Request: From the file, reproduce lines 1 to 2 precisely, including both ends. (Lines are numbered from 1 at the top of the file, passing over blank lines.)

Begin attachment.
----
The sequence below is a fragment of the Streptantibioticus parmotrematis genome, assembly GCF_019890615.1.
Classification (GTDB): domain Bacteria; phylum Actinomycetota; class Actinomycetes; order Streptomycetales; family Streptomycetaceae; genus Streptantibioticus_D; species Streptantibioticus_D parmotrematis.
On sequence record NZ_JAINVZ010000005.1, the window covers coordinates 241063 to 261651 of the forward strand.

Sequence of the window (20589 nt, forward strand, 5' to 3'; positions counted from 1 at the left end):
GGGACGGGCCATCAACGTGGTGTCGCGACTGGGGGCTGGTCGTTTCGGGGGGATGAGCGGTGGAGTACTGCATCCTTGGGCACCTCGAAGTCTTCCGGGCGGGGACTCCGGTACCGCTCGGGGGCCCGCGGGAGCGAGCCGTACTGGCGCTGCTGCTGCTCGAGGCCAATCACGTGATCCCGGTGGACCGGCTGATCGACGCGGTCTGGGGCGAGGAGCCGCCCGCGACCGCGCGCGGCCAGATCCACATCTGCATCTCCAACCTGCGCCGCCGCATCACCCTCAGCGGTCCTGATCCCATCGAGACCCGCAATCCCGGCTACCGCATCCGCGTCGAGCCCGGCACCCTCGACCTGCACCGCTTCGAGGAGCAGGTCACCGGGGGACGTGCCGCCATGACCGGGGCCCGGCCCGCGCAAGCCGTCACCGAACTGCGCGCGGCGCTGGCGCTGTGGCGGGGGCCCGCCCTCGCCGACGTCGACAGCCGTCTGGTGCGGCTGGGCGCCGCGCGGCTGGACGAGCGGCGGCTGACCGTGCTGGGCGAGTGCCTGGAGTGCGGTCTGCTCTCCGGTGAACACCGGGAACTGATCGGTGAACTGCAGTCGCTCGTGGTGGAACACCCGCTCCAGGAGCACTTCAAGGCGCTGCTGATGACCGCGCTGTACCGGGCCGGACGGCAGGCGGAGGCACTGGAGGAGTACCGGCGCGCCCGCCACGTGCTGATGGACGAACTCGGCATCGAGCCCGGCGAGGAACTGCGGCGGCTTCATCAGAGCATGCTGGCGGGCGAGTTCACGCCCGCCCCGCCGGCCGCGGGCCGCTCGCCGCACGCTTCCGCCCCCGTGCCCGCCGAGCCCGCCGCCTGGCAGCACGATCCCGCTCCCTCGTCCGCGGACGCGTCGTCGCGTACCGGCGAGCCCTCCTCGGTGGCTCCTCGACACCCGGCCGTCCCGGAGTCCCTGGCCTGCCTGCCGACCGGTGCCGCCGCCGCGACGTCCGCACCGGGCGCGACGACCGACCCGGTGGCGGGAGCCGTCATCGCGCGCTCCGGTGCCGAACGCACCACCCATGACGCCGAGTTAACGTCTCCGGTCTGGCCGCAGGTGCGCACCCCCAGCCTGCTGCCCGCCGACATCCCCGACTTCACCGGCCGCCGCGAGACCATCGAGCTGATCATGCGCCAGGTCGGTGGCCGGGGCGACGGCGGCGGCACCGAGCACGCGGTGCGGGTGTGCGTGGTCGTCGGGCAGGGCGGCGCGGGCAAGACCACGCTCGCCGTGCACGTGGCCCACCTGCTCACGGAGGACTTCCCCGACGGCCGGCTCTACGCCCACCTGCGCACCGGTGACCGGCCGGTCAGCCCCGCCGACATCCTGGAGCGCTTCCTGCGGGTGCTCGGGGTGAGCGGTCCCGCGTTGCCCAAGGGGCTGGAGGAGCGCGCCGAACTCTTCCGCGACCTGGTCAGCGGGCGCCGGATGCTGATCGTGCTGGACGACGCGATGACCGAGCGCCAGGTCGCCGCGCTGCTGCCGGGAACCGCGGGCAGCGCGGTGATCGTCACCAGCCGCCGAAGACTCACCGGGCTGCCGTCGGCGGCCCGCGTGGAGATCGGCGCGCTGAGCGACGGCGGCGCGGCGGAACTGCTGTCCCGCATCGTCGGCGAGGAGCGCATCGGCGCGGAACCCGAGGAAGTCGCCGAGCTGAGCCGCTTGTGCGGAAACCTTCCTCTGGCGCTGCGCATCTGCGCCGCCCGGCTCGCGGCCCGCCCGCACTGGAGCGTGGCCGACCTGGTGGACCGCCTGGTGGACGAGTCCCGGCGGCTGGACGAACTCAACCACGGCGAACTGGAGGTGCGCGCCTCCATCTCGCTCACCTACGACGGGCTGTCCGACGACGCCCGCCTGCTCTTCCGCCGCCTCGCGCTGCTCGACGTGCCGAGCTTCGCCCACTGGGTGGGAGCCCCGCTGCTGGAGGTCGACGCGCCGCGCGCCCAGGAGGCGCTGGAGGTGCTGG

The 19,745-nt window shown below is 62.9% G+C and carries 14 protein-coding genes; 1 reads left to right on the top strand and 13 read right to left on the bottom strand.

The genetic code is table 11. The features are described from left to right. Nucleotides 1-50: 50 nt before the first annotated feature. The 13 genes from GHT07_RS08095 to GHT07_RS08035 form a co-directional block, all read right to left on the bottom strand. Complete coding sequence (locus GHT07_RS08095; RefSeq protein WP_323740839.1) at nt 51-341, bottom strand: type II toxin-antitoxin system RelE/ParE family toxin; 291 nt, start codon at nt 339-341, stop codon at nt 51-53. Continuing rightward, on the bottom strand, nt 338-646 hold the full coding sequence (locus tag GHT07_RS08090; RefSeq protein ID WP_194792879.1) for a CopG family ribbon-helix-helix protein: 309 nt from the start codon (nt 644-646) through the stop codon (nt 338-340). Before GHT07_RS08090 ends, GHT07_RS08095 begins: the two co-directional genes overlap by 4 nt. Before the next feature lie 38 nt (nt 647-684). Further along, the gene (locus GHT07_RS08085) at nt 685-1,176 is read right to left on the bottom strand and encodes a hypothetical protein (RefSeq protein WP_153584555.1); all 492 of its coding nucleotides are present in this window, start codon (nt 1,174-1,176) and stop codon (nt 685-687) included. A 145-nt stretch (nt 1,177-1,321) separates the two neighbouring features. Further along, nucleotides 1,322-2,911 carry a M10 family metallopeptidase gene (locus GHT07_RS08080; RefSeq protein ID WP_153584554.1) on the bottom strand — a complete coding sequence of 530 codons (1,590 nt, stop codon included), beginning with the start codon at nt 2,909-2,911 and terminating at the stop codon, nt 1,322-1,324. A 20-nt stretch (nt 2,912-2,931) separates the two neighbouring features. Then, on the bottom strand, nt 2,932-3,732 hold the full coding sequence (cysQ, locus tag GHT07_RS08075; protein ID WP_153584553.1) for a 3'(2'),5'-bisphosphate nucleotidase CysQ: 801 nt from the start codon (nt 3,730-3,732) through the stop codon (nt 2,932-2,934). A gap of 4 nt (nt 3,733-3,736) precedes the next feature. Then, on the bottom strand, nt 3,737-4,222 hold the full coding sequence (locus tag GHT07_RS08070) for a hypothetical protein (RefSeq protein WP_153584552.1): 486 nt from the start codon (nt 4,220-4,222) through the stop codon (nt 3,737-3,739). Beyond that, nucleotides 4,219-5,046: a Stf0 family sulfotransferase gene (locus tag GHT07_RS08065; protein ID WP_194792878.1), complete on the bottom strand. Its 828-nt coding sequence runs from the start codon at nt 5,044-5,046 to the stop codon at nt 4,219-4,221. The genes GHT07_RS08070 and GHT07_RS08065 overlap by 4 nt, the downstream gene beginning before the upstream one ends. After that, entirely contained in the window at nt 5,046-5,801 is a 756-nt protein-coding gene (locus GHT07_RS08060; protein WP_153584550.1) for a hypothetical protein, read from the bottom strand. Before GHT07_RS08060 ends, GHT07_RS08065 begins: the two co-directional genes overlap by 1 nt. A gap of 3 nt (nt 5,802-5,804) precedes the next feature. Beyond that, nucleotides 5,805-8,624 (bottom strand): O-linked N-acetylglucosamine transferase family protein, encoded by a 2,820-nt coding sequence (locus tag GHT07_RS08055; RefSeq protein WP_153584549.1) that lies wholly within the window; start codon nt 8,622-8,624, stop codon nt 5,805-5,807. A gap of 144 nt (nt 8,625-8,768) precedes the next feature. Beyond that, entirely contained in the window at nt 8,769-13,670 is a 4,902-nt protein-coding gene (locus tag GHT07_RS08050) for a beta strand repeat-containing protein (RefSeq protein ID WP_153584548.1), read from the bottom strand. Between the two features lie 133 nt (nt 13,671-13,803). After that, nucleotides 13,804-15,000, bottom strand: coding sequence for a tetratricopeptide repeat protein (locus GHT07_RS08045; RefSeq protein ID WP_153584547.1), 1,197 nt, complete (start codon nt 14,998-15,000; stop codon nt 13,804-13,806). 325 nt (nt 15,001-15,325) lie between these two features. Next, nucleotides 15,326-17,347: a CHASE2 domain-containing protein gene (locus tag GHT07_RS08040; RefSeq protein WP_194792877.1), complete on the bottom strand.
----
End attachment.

The sequence below is a fragment of the Streptantibioticus parmotrematis genome, assembly GCF_019890615.1.
Classification (GTDB): domain Bacteria; phylum Actinomycetota; class Actinomycetes; order Streptomycetales; family Streptomycetaceae; genus Streptantibioticus_D; species Streptantibioticus_D parmotrematis.